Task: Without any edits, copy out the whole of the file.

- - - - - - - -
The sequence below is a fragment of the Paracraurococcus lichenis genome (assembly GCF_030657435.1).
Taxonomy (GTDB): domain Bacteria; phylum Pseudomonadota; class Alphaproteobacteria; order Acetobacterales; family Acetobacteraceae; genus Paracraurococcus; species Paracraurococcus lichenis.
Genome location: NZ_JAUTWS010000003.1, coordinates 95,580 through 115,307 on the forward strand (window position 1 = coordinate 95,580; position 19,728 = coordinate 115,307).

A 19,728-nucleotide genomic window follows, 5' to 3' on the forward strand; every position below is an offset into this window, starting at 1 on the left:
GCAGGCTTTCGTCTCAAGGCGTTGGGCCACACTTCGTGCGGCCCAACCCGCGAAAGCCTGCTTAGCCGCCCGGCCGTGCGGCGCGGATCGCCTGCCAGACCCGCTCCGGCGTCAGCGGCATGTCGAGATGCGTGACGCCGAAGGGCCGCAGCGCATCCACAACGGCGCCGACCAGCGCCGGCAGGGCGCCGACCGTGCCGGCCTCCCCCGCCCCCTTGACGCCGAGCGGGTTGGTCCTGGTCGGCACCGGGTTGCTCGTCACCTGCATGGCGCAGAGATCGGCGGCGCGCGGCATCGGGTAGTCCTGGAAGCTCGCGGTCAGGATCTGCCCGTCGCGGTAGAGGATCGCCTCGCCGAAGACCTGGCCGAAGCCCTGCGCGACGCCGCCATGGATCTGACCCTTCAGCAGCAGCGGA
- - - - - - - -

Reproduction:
The sequence below is a fragment of the Paracraurococcus lichenis genome (assembly GCF_030657435.1).
Taxonomy (GTDB): domain Bacteria; phylum Pseudomonadota; class Alphaproteobacteria; order Acetobacterales; family Acetobacteraceae; genus Paracraurococcus; species Paracraurococcus lichenis.
Genome location: NZ_JAUTWS010000003.1, coordinates 95,580 through 115,307 on the forward strand (window position 1 = coordinate 95,580; position 19,728 = coordinate 115,307).

A 19,728-nucleotide genomic window follows, 5' to 3' on the forward strand; every position below is an offset into this window, starting at 1 on the left:
GCAGGCTTTCGTCTCAAGGCGTTGGGCCACACTTCGTGCGGCCCAACCCGCGAAAGCCTGCTTAGCCGCCCGGCCGTGCGGCGCGGATCGCCTGCCAGACCCGCTCCGGCGTCAGCGGCATGTCGAGATGCGTGACGCCGAAGGGCCGCAGCGCATCCACAACGGCGCCGACCAGCGCCGGCAGGGCGCCGACCGTGCCGGCCTCCCCCGCCCCCTTGACGCCGAGCGGGTTGGTCCTGGTCGGCACCGGGTTGCTCGTCACCTGCATGGCGCAGAGATCGGCGGCGCGCGGCATCGGGTAGTCCTGGAAGCTCGCGGTCAGGATCTGCCCGTCGCGGTAGAGGATCGCCTCGCCGAAGACCTGGCCGAAGCCCTGCGCGACGCCGCCATGGATCTGACCCTTCAGCAGCAGCGGA